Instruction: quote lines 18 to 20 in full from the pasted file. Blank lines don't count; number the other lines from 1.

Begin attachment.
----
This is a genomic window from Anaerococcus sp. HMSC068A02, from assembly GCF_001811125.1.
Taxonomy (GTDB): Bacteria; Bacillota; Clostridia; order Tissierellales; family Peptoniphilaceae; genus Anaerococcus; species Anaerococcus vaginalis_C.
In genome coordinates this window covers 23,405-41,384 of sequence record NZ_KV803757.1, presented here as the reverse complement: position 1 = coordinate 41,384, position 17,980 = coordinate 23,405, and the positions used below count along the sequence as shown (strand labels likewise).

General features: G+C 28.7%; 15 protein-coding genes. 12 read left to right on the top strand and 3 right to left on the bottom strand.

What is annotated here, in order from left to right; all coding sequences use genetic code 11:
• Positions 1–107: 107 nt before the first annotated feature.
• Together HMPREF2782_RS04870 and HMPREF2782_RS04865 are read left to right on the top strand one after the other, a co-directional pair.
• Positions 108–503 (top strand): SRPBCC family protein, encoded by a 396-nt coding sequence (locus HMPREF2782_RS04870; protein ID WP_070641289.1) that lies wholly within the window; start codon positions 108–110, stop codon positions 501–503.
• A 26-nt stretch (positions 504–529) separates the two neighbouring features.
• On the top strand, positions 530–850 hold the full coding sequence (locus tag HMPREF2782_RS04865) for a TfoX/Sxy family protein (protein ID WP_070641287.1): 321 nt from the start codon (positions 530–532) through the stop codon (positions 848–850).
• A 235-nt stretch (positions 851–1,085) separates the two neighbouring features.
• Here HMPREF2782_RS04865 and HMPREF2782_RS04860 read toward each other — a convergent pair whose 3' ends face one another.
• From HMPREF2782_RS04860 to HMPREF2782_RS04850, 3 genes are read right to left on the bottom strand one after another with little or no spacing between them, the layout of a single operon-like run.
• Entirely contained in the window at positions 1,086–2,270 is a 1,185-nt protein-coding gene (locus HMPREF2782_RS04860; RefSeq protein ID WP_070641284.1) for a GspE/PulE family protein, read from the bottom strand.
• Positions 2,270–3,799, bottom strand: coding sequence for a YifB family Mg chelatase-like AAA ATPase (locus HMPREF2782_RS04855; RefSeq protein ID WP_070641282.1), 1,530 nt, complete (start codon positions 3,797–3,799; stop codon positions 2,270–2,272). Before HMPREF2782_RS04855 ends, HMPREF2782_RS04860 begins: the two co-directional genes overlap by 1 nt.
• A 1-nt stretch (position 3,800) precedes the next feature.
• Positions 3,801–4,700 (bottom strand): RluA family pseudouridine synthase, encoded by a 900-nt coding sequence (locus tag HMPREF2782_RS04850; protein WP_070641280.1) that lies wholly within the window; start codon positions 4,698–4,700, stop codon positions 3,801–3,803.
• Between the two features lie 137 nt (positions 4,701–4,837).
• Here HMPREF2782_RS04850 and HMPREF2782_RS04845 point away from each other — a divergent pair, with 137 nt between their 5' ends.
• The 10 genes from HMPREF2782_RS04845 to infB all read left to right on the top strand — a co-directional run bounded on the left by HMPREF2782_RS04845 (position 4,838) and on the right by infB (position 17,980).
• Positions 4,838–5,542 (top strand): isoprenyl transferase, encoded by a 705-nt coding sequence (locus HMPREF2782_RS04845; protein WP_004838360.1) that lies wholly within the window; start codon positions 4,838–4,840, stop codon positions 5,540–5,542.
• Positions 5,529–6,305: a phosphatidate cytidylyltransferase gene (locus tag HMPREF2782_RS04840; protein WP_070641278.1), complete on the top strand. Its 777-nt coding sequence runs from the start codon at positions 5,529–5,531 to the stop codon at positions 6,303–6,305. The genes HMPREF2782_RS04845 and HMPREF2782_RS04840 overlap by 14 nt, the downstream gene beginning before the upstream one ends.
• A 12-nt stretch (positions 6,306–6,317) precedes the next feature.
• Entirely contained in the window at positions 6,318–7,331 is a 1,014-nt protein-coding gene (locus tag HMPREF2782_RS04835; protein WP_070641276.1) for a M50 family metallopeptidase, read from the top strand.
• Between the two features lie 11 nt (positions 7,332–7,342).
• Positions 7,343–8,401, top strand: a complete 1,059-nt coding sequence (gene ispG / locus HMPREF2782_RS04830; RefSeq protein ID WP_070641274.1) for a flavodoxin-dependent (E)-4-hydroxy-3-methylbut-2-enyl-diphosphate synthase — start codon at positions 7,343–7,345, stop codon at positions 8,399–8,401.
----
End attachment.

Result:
• Between the two features lie 137 nt (positions 4,701–4,837).
• Here HMPREF2782_RS04850 and HMPREF2782_RS04845 point away from each other — a divergent pair, with 137 nt between their 5' ends.
• The 10 genes from HMPREF2782_RS04845 to infB all read left to right on the top strand — a co-directional run bounded on the left by HMPREF2782_RS04845 (position 4,838) and on the right by infB (position 17,980).